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In many areas of life, settling for average is not a strategy for winning. Not so with investing. The truth is that most investors — otherwise known as people with full-time jobs that don’t involve analyzing the stock market — would do better just to obtain the stock market’s average return. The way to do this is through a subset of mutual funds called index funds. An index fund seeks to replicate the performance of a broad market index — that is, a large, representative group of a certain type of stock. Examples of indexes include the Wilshire 5000 (large and small stocks in the U.S. market), the S&P 500 (large U.S. stocks), or the EAFE (stocks from developed countries in Europe, Australasia, and the Far East). Index funds are designed to provide only the market return, which averages roughly 11 percent a year for the S&P 500. So some people mock them as “average.” And it’s true that index funds aren’t exciting. They don’t offer the nonstop excitement of trying to beat the market. They don’t provide the occasional thrill of actually beating the market. They aren’t popular with many financial advisers (if only because index funds usually don’t pay any commissions). In short, index funds are dull. Nevertheless, I argue, they should be the core of your stock portfolio. In presenting the case for index funds, I am happy to have help from a timely ally. The latest edition of Burton Malkiel’s A Random Walk Down Wall Street was released at the end of January. Malkiel is an economics professor at Princeton. His book, first published in 1973 and now in its ninth edition, provides a now-classic presentation of academic investing theory, which (to boil it down) indicates that index funds should be a key part of your portfolio. STOCK PICKING? My enthusiasm for index funds is not universal. The Investment Company Institute, a trade association of mutual-fund firms, reports that in 2005 indexed investments constituted only about 9 percent of all assets managed by investment companies. What are so many investors doing instead? For some, the answer is selecting individual stocks. The potential advantage of picking stocks one by one is that, if you make great choices that outperform the market, you will earn higher returns than those from an index fund. But the disadvantages are significant. For starters, you’re going to need to pick a lot of those high-performing stocks. At least 30 stocks are necessary to obtain the benefits of a diversified portfolio. Malkiel says 50 stocks is the better number to reduce risk. And that’s just for U.S. holdings. Add another 30 to 50 foreign stocks for the international portion of your stock portfolio. In the midst of your busy law practice, do you have the time to select 100 stocks? Do you have any systematic plan for how to pick them? And after you buy these stocks, do you have the time and knowledge to study financial filings and evaluate whe-ther the stocks are still good holdings? I know that I sure didn’t back in my litigation days. CHARTS GONE WILD If picking stocks doesn’t sound like your new favorite pastime, what about hiring a manager to do it for you? Don’t the investment professionals have special techniques to outperform the market? Well, they certainly try. The two main approaches to stock picking, according to Malkiel, are technical analysis and fundamental analysis. Technical analysis, writes Malkiel, is essentially interpreting charts that track a stock’s price changes. According to the technicians, the past movements of the stock’s price can predict its future movements, and investors can thus profit by buying and selling a stock according to these indicators. “I personally have never known a successful technician,” Malkiel notes. He argues that many common stock patterns can be produced by flips of a coin. In other words, the charts may often be products of randomness. He also argues that the transaction costs involved in trying to exploit price trends are far greater than any potential profits and that a simple buy-and-hold strategy typically makes as much or even more money. Only if technical schemes materially outperform the market are they worthwhile, he concludes, and thus far, “none has consistently passed the test.” In contrast to the technicians’ focus on stock prices, fundamental analysts try to ascertain what a stock is really worth, often by evaluating the company’s “fundamentals” to try to estimate its future earnings. If the stock’s true value is different from its current stock price, the market will realize that eventually and react accordingly. Investors who buy undervalued stocks should be able to profit when the stock price rises. So the theory goes. Unfortunately, predicting the future earnings of a company, and thus its true value, is extremely difficult. Malkiel notes a study of one-year projections of corporate earnings for 1,000 companies. The study found that the average annual error in these projections was 31.3 percent. Malkiel concludes, “Financial forecasting appears to be a science that makes astrology look respectable.” Even the very best analysts fail at stock picking. Mutual-fund managers are often in the top ranks of the financial-services industry’s pecking order, yet over time the average fund manager does not outperform the relevant stock index. “Although funds may have very good records for short time periods,” Malkiel says, “there is generally no consistency to superior performance.” Although Malkiel does believe in the possibility of superior investment performance, he concludes, “It is clear that if there are exceptional financial managers, they are very rare, and there is no way of telling in advance who they will be.” THE INDEX ADVANTAGE How, then, should the ordinary investor deal with these disconcerting facts? The answer is index funds. As noted above, over the long term most managed mutual funds will fail to outperform the relevant market index. The exact statistic will vary with the stocks and the time period measured, but it is not unusual to see 80 percent of mutual funds fail to beat their index over a five- to 10-year period. And most people invest for considerably longer time periods. They may save for 35 years while working and then spend an additional 20 years in retirement. Over the course of this 55-year period, a managed fund will almost certainly underperform the relevant index. If these better investment returns are not reason enough, index funds also dramatically simplify the investment process — an advantage for busy people. No need to worry about picking good stocks or finding a wizard of a fund manager. Just identify the asset class you want (such as large U.S. companies, small U.S. companies, or large foreign companies) and select the relevant index fund from a reputable mutual-fund company. Significantly, index funds don’t waste a lot of the investor’s money in fees and expenses. Managed mutual funds often can have fees of more than 1 percent (the average stock-fund expense ratio in 2005 was 1.5 percent). In contrast, most index funds have fees of less than 0.2 percent — a cost savings for the investor of more than 85 percent. Granted, choosing index funds means that you won’t be the next Warren Buffett. And you won’t be able to boast about beating the market or finding a great investment manager. But index funds will let you efficiently capture your share of the growth of global equity markets. You won’t miss the next market rise; you won’t be the biggest loser in the next market fall. So go index. When it comes to investing, the average return is superb.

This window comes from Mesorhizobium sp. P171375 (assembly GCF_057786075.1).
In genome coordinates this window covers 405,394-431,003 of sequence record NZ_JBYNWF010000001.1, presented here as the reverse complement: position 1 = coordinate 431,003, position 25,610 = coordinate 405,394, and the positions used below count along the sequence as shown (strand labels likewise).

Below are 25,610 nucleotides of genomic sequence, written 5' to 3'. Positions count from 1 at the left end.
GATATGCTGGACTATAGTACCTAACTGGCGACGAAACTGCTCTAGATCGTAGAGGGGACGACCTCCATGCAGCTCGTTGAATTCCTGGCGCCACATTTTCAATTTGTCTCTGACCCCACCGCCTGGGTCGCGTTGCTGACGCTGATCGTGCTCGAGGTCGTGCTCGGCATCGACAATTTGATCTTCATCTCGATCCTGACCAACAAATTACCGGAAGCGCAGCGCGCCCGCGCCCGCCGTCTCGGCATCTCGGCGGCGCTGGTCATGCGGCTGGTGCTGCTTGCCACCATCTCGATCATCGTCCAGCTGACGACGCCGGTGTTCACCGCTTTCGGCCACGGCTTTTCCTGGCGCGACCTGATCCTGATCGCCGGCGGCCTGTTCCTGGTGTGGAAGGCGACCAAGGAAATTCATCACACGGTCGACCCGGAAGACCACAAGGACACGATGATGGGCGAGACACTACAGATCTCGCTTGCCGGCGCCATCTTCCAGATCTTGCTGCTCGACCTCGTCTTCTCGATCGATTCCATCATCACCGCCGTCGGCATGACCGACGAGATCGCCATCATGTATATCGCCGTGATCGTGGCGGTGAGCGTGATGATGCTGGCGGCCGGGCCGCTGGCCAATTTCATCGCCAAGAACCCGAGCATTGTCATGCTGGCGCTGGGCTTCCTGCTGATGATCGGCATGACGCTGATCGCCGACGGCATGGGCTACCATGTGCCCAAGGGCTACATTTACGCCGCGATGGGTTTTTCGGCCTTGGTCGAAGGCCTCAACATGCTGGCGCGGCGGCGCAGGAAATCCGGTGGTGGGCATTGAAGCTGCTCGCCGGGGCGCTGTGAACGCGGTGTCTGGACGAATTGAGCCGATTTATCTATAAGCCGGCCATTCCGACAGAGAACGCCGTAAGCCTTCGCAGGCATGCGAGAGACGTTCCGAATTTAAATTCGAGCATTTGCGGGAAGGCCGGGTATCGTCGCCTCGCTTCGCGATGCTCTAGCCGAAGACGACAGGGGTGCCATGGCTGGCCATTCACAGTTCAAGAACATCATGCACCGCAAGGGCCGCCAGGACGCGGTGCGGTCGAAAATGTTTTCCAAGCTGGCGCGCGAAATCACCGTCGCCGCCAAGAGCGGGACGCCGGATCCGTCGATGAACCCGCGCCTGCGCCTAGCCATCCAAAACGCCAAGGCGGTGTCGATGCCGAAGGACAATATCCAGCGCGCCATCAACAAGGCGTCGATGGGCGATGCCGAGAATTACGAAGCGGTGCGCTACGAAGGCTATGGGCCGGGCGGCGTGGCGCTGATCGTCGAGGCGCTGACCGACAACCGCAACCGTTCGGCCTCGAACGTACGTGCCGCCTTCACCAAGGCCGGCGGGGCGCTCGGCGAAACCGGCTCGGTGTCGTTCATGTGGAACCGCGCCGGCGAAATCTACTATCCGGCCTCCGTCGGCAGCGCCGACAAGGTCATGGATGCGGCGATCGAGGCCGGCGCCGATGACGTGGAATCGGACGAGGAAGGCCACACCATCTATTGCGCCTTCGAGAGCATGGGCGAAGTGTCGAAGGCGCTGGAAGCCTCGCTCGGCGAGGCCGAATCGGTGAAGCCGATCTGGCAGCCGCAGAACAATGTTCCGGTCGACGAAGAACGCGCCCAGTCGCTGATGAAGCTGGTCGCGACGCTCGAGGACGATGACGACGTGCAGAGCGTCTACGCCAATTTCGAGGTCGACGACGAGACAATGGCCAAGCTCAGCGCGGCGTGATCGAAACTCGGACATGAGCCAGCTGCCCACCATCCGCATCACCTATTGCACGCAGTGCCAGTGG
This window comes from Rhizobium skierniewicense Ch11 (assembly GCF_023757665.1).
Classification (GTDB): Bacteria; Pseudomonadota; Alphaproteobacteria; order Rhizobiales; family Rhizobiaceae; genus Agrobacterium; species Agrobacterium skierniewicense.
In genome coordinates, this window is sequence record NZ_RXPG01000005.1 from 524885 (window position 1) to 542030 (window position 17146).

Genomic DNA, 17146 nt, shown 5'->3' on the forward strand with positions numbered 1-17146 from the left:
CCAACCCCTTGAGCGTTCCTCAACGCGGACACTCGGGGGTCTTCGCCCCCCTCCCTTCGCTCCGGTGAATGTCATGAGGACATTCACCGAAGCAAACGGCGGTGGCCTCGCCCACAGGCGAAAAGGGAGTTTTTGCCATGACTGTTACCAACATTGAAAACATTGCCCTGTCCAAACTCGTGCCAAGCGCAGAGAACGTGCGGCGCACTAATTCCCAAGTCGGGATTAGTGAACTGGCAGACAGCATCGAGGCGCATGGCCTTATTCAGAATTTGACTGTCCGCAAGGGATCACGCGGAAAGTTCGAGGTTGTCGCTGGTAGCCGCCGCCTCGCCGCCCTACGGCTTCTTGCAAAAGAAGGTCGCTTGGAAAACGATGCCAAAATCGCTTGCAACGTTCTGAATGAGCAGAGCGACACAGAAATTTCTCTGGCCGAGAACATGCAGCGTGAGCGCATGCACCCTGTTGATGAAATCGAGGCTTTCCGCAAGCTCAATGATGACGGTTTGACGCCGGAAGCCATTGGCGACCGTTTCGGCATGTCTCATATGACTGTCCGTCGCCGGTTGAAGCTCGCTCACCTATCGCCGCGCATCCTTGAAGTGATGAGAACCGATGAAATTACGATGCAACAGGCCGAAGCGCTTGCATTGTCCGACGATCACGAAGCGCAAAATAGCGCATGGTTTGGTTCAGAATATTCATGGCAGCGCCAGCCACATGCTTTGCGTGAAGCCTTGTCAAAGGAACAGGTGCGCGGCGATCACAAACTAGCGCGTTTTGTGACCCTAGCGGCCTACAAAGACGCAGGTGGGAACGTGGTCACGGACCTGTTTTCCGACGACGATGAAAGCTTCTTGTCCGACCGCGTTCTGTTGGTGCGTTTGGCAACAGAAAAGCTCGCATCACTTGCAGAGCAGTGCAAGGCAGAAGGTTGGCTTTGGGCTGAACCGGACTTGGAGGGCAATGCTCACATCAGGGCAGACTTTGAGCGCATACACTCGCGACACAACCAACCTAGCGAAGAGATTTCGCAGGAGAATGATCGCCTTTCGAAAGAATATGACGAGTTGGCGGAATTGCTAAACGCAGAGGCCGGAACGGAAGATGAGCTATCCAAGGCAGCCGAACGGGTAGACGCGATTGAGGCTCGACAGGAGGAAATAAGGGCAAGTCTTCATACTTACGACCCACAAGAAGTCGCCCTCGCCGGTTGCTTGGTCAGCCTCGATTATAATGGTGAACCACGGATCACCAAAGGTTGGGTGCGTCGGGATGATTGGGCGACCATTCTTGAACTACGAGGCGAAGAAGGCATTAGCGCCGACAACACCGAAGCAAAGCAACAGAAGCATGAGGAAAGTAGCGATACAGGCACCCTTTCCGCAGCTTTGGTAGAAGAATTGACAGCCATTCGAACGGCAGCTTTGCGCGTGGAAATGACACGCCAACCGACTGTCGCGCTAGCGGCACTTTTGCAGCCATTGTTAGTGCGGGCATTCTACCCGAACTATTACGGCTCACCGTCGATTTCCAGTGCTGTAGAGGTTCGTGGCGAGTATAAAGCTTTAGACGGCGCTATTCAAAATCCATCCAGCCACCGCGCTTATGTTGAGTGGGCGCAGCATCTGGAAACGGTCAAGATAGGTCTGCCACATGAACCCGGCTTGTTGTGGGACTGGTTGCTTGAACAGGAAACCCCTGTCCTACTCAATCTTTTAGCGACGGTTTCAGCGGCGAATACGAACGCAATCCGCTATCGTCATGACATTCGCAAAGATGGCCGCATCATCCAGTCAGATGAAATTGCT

Robert L. Rogers, associate opinion editor at Legal Times , writes the Legal Tender column on personal finance. E-mail Rob with comments or suggestions for future columns.